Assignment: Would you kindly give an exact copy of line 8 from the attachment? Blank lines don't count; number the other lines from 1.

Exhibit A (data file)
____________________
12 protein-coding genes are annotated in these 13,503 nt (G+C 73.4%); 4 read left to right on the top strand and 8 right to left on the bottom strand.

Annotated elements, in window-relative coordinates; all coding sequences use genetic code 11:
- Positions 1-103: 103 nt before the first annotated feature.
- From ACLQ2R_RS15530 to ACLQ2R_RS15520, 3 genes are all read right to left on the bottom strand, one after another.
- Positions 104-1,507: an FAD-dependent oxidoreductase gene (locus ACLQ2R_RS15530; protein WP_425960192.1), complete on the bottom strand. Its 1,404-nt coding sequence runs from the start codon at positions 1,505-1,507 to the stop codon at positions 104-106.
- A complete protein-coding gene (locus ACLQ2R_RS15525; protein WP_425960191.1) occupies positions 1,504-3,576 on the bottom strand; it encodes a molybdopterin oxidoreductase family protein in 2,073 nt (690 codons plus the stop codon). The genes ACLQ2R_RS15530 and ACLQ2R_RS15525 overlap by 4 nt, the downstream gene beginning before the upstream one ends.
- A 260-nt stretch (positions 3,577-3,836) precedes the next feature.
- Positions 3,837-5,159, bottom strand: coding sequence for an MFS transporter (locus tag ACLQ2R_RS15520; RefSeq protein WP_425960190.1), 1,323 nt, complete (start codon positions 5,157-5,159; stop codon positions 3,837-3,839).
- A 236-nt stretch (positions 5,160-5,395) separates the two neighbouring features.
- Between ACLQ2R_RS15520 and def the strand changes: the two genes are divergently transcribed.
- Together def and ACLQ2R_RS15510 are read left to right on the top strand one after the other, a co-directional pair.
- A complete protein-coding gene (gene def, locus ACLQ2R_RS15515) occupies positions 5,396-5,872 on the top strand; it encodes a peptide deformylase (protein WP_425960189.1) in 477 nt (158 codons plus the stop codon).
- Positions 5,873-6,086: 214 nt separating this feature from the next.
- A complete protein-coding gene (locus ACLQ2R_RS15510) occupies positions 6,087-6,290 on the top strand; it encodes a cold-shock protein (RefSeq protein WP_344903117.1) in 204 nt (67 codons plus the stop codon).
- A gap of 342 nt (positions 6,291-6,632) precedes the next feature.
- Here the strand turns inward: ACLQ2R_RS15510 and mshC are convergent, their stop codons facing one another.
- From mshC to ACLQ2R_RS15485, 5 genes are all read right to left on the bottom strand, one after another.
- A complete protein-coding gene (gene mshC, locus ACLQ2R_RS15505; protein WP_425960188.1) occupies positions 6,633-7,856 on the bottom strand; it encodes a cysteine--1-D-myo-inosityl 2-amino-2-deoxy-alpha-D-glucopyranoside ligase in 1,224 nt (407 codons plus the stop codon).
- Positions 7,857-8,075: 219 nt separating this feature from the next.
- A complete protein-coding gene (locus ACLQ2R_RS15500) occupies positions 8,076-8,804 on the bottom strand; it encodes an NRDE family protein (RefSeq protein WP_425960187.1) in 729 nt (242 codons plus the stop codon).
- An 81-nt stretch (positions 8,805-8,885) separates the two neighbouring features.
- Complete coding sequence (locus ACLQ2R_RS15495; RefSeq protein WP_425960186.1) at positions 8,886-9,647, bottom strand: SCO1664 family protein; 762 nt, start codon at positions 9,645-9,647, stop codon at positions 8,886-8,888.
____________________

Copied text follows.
- Positions 3,837-5,159, bottom strand: coding sequence for an MFS transporter (locus tag ACLQ2R_RS15520; RefSeq protein WP_425960190.1), 1,323 nt, complete (start codon positions 5,157-5,159; stop codon positions 3,837-3,839).